Thursday, December 7, 2006

Two Novels and a Film

Since the last B-List post I finished reading two more books and watched
a classic film at the cinema.  I've spent very little time in front of
computers ;)

Note: Some of links may contain spoilers.  But if you have neither the
time nor the opportunity to read the books or see the film, then by all
means check out the links.

Novel #1: "The Eyre Affair" by Jasper Fforde
Jane Eyre, the main protagonist from the novel of the same name, is
kidnapped.  How is this possible?  In a parallel world a resourceful
inventor has devised a Prose Portal which allows people to literally
step into the pages of any piece of literature.  The Prose Portal falls
into the hands of Acheron Hades, a really Bad Guy, and he gets the idea
of kidnapping characters from books in return for ransom.

I found it a thoroughly entertaining read, filled with imaginative and
amusing characters and situations.  There are more novels in the series,
and I look forward to reading them soon.

For more about the plot, read the Amazon page, or the following
Wikipedia entry:

If, like me, you're not familiar with "Jane Eyre", this entry has
some helpful background on that novel:

Novel #2: "Chart Throb" by Ben Elton
This is a satire of the Pop Idol/X-Factor phenomenon, wherein the Prince
of Wales, yes Charles Philip Arthur George Windsor himself, becomes the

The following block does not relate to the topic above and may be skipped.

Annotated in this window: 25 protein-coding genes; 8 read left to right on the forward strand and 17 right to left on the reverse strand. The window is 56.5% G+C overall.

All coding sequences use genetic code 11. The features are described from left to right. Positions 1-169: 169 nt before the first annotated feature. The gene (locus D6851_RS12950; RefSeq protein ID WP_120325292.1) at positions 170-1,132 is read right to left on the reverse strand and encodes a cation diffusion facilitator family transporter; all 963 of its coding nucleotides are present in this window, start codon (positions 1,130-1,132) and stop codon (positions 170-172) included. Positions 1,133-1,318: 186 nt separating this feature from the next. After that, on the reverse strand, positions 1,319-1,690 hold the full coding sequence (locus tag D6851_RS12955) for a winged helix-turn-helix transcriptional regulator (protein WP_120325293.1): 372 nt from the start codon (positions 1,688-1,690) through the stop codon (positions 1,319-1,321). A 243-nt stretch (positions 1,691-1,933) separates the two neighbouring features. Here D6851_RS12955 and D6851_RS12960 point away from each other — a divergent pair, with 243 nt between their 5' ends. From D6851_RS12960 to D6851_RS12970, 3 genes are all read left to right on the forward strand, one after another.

most unlikely "pop idol" ever.  I'm not giving the ending away, since
this challenge is set for the producer of the show very early in the
book, and the plot reveals how this is achieved.  In the process, the
shonky and contrived world of reality "talent" shows is exposed.

I wish I could say I enjoyed the book.  Sure, it had its moments, and
there is an interesting twist at the end.  If you're familiar with Ben
Elton's other work you know what you're in for. But I found almost all
the characters very cliched, and the story rather predictable and
repetitive.  I didn't find any of the characters particularly endearing.
Perhaps that's what the author intended?  I might have enjoyed it more
if it was edited down from 400+ pages to around 200 pages, and some of
the plot improved.

Looks like some reviewers didn't think much of the novel either:

Finally, the Film: "L'avventura" ("The Adventure")
This is a 1960 Italian film written and directed by Michelangelo
Antonioni.  It won the Special Jury Prize at the Cannes Film Festival
when it was released.  It was shown last Saturday as part of the
2006 Italian Film Festival in Adelaide.

It doesn't really matter if you know the plot before seeing it, since,
unlike most Hollywood movies, there is much more to the film than
the plot.  A very unforgettable film that will reveal more of itself
with each viewing.  I can't wait for the DVD :)

According to Roger Ebert,
"His characters were parasites whose money allowed them to clear away
the distractions of work, responsibility, goals and purposes, and
exposed the utter emptiness within. It is possible to be rich and
happy, of course, but for that you need a mind, and interests. It is
impossible to be happy simply because one is ceaselessly entertained.
L'Avventura becomes a place in our imagination--a melancholy moral

Interestingly, this analysis is consistent with the theme in the
Affluenza book I read.  Perhaps Antonioni was ahead of his time?
Or maybe people never learn from the missteps of others?

The film is also an interesting companion piece to Federico Fellini's
"La Dolce Vita", released in the same year (1960):